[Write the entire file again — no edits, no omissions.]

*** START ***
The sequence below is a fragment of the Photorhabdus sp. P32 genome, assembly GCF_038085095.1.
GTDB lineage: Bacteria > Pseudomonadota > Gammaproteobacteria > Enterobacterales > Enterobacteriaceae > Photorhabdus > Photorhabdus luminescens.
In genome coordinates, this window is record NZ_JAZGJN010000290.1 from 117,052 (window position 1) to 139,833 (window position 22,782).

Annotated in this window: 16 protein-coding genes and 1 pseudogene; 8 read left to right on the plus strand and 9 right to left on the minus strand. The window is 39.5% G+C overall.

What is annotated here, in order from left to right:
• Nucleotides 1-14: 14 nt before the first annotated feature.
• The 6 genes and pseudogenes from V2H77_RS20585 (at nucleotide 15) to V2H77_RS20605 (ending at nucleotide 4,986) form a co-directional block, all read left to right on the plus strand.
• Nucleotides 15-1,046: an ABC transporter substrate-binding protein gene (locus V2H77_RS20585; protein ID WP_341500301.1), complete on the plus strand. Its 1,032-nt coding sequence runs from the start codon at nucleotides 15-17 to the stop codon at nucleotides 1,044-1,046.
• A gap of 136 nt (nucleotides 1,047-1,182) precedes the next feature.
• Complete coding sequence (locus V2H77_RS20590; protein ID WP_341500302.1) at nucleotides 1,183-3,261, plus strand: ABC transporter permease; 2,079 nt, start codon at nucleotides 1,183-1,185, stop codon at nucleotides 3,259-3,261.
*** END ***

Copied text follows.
The sequence below is a fragment of the Photorhabdus sp. P32 genome, assembly GCF_038085095.1.
GTDB lineage: Bacteria > Pseudomonadota > Gammaproteobacteria > Enterobacterales > Enterobacteriaceae > Photorhabdus > Photorhabdus luminescens.
In genome coordinates, this window is record NZ_JAZGJN010000290.1 from 117,052 (window position 1) to 139,833 (window position 22,782).

Annotated in this window: 16 protein-coding genes and 1 pseudogene; 8 read left to right on the plus strand and 9 right to left on the minus strand. The window is 39.5% G+C overall.

What is annotated here, in order from left to right:
• Nucleotides 1-14: 14 nt before the first annotated feature.
• The 6 genes and pseudogenes from V2H77_RS20585 (at nucleotide 15) to V2H77_RS20605 (ending at nucleotide 4,986) form a co-directional block, all read left to right on the plus strand.
• Nucleotides 15-1,046: an ABC transporter substrate-binding protein gene (locus V2H77_RS20585; protein ID WP_341500301.1), complete on the plus strand. Its 1,032-nt coding sequence runs from the start codon at nucleotides 15-17 to the stop codon at nucleotides 1,044-1,046.
• A gap of 136 nt (nucleotides 1,047-1,182) precedes the next feature.
• Complete coding sequence (locus V2H77_RS20590; protein ID WP_341500302.1) at nucleotides 1,183-3,261, plus strand: ABC transporter permease; 2,079 nt, start codon at nucleotides 1,183-1,185, stop codon at nucleotides 3,259-3,261.